From: EM Spanish History Notes on 3 Oct 2019

Milton's Shakespeare: A Digest of Media Coverage

Suggested emendations to the text of ‘Romeo & Juliet’ in the Free Library of Philadelphia’s First Folio. [Reproduced with kind permission of the Free Library of Philadelphia’s Rare Book Department.] ...

With(out) Milton: Dating the Annotations in the Free Library of Philadelphia's First Folio

Detail of manuscript emendation and bracketing in the Free Library of Philadelphia’s copy of Mr William Shakespeares Comedies, Histories, & Tragedies (1623). [Image reproduced with kind permission of the Free Library of Philadelphia.] ...

Coco2019: Our Lore Olympus Cosplay

Back again with more sharing from Costume College 2019!Each year there is a pool party on Thursday night to kick off the Costume College weekend. The theme for the pool party this year was "Guardians of the Galaxy," which could mean any number of things,...

Exhibition, Review, & Catalogue: Bartolomé Bermejo

Exhibition: “Bartolomé Bermejo: Master of the Spanish Renaissance,” The National Gallery, 12 June-29 Septbmer 2019. Review: Isabelle Kent in Apollo June 25, 2019. Exhibition catalog: Letizia Treves; with contributions by Paul Ackroyd,...
From: EM Spanish History Notes on 12 Aug 2019

Costume College 2019

American Duchess crew in 18th century attire - Friday night at Costume College 2019Another year, another fabulous Costume College!If you're unfamiliar with Costume College, it's a 5-day costuming convention in Woodland Hills, California, at the end of...

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Notes on Post Tags Search

By default, this searches for any categories containing your search term: eg, Tudor will also find Tudors, Tudor History, etc. Check the 'exact' box to restrict searching to categories exactly matching your search. All searches are case-insensitive.

This is a search for tags/categories assigned to blog posts by their authors. The terminology used for post tags varies across different blog platforms, but WordPress tags and categories, Blogspot labels, and Tumblr tags are all included.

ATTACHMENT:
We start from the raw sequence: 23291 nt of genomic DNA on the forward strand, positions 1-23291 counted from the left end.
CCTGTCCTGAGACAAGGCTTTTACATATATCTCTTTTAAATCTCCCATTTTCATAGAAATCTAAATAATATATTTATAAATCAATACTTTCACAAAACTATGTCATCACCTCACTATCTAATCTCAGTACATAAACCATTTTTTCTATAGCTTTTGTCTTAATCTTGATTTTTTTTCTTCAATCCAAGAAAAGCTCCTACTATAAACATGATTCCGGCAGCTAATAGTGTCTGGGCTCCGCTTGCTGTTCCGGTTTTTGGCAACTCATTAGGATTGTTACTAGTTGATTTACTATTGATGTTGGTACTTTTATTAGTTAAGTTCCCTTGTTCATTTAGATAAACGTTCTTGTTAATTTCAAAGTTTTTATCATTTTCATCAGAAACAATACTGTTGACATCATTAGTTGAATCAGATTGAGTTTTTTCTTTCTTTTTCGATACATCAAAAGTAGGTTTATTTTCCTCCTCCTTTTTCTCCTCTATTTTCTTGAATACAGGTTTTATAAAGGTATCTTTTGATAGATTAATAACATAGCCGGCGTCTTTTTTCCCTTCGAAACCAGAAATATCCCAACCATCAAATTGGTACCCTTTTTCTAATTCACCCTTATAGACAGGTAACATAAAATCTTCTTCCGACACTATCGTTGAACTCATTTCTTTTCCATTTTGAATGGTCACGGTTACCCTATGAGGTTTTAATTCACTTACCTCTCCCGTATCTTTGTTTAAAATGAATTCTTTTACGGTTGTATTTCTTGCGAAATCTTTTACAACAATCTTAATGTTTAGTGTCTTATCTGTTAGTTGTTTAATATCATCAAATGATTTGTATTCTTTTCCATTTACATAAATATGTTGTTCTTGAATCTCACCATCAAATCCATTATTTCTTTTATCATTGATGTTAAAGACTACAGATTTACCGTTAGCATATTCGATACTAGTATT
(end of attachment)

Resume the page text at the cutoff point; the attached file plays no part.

This search feature has a number of purposes:

1. to give site users improved access to the content EMC has been aggregating since August 2012, so they can look for bloggers posting on topics they're interested in, explore what's happening in the early modern blogosphere, and so on.

2. to facilitate and encourage the proactive use of post categories/tags by groups of bloggers with shared interests. All searches can be bookmarked for reference, making it possible to create useful resources of blogging about specific news, topics, conferences, etc, in a similar fashion to Twitter hashtags. Bloggers could agree on a shared tag for posts, or an event organiser could announce one in advance, as is often done with Twitter hashtags.

Caveats and Work in Progress

This does not search post content, and it will not find any informal keywords/hashtags within the body of posts.

If EMC doesn't find any <category> tags for a post in the RSS feed it is classified as uncategorized. These and any <category> 'uncategorized' from the feed are omitted from search results. (It should always be borne in mind that some bloggers never use any kind of category or tag at all.)

This will not be a 'real time' search, although EMC updates content every few hours so it's never very far behind events.

The search is at present quite basic and limited. I plan to add a number of more sophisticated features in the future including the ability to filter by blog tags and by dates. I may also introduce RSS feeds for search queries at some point.

Constructing Search Query URLs

If you'd like to use an event tag, it's possible to work out in advance what the URL will be, without needing to visit EMC and run the search manually (though you might be advised to check it works!). But you'll need to use URL encoding as appropriate for any spaces or punctuation in the tag (so it might be a good idea to avoid them).

This is the basic structure:

http://emc.historycarnival.org/searchcat?s={search term or phrase}

For example, the URL for a simple search for categories containing London:

http://emc.historycarnival.org/searchcat?s=london

The URL for a search for the exact category Gunpowder Plot:

http://emc.historycarnival.org/searchcat?s=Gunpowder%20Plot&exact=on

In this more complex URL, %20 is the URL encoding for a space between words and &exact=on adds the exact category requirement.

I'll do my best to ensure that the basic URL construction (searchcat?s=...) is stable and persistent as long as the site is around.